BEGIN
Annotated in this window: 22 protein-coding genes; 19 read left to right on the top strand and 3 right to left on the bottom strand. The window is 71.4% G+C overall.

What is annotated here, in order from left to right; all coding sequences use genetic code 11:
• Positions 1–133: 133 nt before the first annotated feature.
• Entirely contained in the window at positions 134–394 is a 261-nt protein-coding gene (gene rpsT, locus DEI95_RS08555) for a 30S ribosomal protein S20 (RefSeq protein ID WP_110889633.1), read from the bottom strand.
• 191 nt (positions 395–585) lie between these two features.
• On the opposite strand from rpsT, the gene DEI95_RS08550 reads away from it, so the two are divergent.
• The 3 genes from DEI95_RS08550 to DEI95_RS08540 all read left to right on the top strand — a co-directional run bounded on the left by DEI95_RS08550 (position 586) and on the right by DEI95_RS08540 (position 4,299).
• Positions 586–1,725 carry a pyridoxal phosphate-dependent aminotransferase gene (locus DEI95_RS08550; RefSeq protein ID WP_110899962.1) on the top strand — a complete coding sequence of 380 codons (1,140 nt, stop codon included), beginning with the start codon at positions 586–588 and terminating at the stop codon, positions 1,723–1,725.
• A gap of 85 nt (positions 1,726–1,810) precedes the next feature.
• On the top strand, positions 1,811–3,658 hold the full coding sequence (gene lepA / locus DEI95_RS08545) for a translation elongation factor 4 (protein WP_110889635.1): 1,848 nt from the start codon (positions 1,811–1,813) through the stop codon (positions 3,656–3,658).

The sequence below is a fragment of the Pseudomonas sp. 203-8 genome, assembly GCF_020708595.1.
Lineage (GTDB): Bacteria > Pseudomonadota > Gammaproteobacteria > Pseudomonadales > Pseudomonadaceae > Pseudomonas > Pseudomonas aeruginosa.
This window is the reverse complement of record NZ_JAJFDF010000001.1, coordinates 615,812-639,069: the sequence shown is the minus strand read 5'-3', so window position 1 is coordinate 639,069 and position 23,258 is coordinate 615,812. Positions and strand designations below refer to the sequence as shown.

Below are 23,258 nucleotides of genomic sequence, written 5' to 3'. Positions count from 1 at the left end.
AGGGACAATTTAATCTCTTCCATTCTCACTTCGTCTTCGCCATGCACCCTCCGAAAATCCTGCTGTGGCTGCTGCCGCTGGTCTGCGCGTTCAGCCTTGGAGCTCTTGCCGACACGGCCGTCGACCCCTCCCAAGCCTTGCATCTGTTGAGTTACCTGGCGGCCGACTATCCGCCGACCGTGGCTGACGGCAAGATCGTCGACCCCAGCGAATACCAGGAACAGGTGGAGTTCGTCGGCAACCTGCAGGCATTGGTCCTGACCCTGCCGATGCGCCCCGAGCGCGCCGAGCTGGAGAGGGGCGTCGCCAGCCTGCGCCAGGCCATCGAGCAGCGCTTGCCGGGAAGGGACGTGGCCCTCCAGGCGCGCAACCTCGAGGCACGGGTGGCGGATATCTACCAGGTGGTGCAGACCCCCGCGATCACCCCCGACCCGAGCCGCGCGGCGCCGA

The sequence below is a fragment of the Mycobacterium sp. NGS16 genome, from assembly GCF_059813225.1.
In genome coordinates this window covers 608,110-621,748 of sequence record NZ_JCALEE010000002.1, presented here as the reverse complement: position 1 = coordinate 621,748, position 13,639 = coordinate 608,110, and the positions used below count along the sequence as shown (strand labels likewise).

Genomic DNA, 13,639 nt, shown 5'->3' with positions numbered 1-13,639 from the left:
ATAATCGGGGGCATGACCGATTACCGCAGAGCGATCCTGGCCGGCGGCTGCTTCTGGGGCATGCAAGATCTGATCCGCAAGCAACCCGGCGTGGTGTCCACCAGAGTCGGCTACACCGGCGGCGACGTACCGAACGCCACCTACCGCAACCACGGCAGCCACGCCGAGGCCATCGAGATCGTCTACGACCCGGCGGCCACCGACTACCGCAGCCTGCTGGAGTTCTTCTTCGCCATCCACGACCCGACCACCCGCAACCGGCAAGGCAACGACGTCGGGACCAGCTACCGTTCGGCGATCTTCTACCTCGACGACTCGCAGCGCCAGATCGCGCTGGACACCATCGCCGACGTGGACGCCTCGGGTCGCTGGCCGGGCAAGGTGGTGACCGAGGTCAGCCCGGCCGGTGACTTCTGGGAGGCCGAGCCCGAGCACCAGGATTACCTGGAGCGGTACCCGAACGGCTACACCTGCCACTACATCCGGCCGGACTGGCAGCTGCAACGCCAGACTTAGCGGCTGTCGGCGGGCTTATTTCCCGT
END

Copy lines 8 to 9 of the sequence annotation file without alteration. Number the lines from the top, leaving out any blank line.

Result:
• Positions 586–1,725 carry a pyridoxal phosphate-dependent aminotransferase gene (locus DEI95_RS08550; RefSeq protein ID WP_110899962.1) on the top strand — a complete coding sequence of 380 codons (1,140 nt, stop codon included), beginning with the start codon at positions 586–588 and terminating at the stop codon, positions 1,723–1,725.
• A gap of 85 nt (positions 1,726–1,810) precedes the next feature.